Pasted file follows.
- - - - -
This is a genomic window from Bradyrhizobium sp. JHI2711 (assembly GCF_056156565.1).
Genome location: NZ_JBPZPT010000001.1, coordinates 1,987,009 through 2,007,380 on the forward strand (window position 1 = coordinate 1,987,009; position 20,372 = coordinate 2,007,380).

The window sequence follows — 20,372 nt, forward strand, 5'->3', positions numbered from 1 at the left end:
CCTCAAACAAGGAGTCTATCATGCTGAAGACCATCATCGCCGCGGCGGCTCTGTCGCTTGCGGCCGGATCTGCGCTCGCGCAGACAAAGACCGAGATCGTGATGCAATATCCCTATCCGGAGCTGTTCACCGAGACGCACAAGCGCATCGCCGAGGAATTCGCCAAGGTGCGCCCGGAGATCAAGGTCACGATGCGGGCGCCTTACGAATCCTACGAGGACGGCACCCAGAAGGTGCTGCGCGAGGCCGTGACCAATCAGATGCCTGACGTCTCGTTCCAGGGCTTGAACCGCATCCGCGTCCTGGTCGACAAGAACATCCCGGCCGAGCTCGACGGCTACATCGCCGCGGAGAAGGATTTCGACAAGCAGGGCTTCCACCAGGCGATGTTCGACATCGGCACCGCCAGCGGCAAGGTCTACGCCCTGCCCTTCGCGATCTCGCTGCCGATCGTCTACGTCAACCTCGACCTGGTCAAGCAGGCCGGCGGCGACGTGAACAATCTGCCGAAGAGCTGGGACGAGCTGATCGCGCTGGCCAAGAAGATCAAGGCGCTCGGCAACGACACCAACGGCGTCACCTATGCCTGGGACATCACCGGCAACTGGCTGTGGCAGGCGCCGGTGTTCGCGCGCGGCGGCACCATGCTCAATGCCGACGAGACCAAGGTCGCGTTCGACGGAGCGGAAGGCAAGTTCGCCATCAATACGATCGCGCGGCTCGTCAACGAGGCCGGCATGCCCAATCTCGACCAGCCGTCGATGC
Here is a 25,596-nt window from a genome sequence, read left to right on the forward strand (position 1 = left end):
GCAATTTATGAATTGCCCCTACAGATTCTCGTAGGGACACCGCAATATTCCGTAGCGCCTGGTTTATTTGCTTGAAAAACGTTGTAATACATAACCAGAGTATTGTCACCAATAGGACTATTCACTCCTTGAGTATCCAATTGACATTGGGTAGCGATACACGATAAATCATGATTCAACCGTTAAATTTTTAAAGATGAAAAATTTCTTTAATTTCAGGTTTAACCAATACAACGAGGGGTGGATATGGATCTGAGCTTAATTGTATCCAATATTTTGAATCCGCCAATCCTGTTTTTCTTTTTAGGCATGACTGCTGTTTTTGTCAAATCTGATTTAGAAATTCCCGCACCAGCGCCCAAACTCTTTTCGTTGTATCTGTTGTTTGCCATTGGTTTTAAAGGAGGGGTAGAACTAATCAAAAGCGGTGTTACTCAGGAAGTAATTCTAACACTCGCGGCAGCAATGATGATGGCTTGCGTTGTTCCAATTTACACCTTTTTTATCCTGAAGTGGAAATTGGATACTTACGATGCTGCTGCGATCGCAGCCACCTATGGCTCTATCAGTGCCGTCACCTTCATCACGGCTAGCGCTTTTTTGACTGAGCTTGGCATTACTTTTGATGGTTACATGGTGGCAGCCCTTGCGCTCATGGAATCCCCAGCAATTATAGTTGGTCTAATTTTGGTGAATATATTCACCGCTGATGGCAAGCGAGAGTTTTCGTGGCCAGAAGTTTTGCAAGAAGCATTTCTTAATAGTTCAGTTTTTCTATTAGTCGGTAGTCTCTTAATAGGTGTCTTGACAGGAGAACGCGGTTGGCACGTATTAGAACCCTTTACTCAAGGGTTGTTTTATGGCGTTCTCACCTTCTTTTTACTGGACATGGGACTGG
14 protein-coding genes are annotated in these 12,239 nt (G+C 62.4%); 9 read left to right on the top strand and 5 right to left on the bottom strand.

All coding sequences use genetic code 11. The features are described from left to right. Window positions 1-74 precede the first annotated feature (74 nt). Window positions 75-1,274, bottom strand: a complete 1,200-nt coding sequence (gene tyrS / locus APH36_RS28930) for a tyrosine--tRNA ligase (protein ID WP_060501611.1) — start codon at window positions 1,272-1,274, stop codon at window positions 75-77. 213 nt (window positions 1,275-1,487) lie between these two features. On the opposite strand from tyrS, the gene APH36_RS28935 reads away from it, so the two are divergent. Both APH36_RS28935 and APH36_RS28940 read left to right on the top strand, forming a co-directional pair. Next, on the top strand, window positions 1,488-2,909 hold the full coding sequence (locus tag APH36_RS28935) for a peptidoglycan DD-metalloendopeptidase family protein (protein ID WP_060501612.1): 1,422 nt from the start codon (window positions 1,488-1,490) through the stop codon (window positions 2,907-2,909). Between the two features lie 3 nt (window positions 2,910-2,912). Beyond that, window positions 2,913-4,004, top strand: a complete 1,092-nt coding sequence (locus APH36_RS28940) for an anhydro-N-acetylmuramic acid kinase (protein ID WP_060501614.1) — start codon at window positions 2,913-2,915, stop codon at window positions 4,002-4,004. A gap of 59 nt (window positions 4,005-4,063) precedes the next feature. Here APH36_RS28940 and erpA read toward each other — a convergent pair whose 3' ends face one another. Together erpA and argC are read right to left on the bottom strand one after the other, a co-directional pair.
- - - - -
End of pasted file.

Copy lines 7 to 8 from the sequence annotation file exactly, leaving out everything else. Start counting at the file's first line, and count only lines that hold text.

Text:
14 protein-coding genes are annotated in these 12,239 nt (G+C 62.4%); 9 read left to right on the top strand and 5 right to left on the bottom strand.

All coding sequences use genetic code 11. The features are described from left to right. Window positions 1-74 precede the first annotated feature (74 nt). Window positions 75-1,274, bottom strand: a complete 1,200-nt coding sequence (gene tyrS / locus APH36_RS28930) for a tyrosine--tRNA ligase (protein ID WP_060501611.1) — start codon at window positions 1,272-1,274, stop codon at window positions 75-77. 213 nt (window positions 1,275-1,487) lie between these two features. On the opposite strand from tyrS, the gene APH36_RS28935 reads away from it, so the two are divergent. Both APH36_RS28935 and APH36_RS28940 read left to right on the top strand, forming a co-directional pair. Next, on the top strand, window positions 1,488-2,909 hold the full coding sequence (locus tag APH36_RS28935) for a peptidoglycan DD-metalloendopeptidase family protein (protein ID WP_060501612.1): 1,422 nt from the start codon (window positions 1,488-1,490) through the stop codon (window positions 2,907-2,909). Between the two features lie 3 nt (window positions 2,910-2,912). Beyond that, window positions 2,913-4,004, top strand: a complete 1,092-nt coding sequence (locus APH36_RS28940) for an anhydro-N-acetylmuramic acid kinase (protein ID WP_060501614.1) — start codon at window positions 2,913-2,915, stop codon at window positions 4,002-4,004. A gap of 59 nt (window positions 4,005-4,063) precedes the next feature. Here APH36_RS28940 and erpA read toward each other — a convergent pair whose 3' ends face one another. Together erpA and argC are read right to left on the bottom strand one after the other, a co-directional pair.